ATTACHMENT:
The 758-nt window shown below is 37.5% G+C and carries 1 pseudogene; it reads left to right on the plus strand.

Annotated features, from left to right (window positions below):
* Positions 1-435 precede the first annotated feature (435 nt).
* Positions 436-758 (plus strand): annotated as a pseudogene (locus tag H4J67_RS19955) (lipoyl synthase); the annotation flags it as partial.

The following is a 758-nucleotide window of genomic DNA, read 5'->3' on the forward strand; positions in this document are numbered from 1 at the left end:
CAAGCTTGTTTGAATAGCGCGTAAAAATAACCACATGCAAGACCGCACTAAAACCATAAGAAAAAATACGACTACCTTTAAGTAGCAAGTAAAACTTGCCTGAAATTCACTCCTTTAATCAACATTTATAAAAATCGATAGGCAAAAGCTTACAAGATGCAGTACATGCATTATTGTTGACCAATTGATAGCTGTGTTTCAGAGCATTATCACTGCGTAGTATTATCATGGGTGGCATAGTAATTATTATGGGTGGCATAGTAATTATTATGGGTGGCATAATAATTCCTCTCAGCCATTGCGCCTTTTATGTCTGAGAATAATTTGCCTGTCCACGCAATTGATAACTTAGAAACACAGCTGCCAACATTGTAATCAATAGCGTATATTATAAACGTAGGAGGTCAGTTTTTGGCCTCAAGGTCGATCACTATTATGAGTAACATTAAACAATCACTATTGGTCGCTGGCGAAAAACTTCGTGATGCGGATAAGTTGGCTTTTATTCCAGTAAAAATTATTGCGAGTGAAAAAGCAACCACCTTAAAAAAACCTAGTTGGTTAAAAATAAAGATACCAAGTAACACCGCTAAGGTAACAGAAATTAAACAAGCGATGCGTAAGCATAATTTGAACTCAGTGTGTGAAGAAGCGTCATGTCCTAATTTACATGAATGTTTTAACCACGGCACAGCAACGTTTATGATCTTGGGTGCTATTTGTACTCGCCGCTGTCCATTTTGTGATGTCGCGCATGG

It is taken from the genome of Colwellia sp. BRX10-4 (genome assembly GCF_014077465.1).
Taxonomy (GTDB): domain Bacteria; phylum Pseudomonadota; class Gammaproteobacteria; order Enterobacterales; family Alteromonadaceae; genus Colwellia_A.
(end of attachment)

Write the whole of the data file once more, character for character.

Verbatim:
The 758-nt window shown below is 37.5% G+C and carries 1 pseudogene; it reads left to right on the plus strand.

Annotated features, from left to right (window positions below):
* Positions 1-435 precede the first annotated feature (435 nt).
* Positions 436-758 (plus strand): annotated as a pseudogene (locus tag H4J67_RS19955) (lipoyl synthase); the annotation flags it as partial.

The following is a 758-nucleotide window of genomic DNA, read 5'->3' on the forward strand; positions in this document are numbered from 1 at the left end:
CAAGCTTGTTTGAATAGCGCGTAAAAATAACCACATGCAAGACCGCACTAAAACCATAAGAAAAAATACGACTACCTTTAAGTAGCAAGTAAAACTTGCCTGAAATTCACTCCTTTAATCAACATTTATAAAAATCGATAGGCAAAAGCTTACAAGATGCAGTACATGCATTATTGTTGACCAATTGATAGCTGTGTTTCAGAGCATTATCACTGCGTAGTATTATCATGGGTGGCATAGTAATTATTATGGGTGGCATAGTAATTATTATGGGTGGCATAATAATTCCTCTCAGCCATTGCGCCTTTTATGTCTGAGAATAATTTGCCTGTCCACGCAATTGATAACTTAGAAACACAGCTGCCAACATTGTAATCAATAGCGTATATTATAAACGTAGGAGGTCAGTTTTTGGCCTCAAGGTCGATCACTATTATGAGTAACATTAAACAATCACTATTGGTCGCTGGCGAAAAACTTCGTGATGCGGATAAGTTGGCTTTTATTCCAGTAAAAATTATTGCGAGTGAAAAAGCAACCACCTTAAAAAAACCTAGTTGGTTAAAAATAAAGATACCAAGTAACACCGCTAAGGTAACAGAAATTAAACAAGCGATGCGTAAGCATAATTTGAACTCAGTGTGTGAAGAAGCGTCATGTCCTAATTTACATGAATGTTTTAACCACGGCACAGCAACGTTTATGATCTTGGGTGCTATTTGTACTCGCCGCTGTCCATTTTGTGATGTCGCGCATGG

It is taken from the genome of Colwellia sp. BRX10-4 (genome assembly GCF_014077465.1).
Taxonomy (GTDB): domain Bacteria; phylum Pseudomonadota; class Gammaproteobacteria; order Enterobacterales; family Alteromonadaceae; genus Colwellia_A.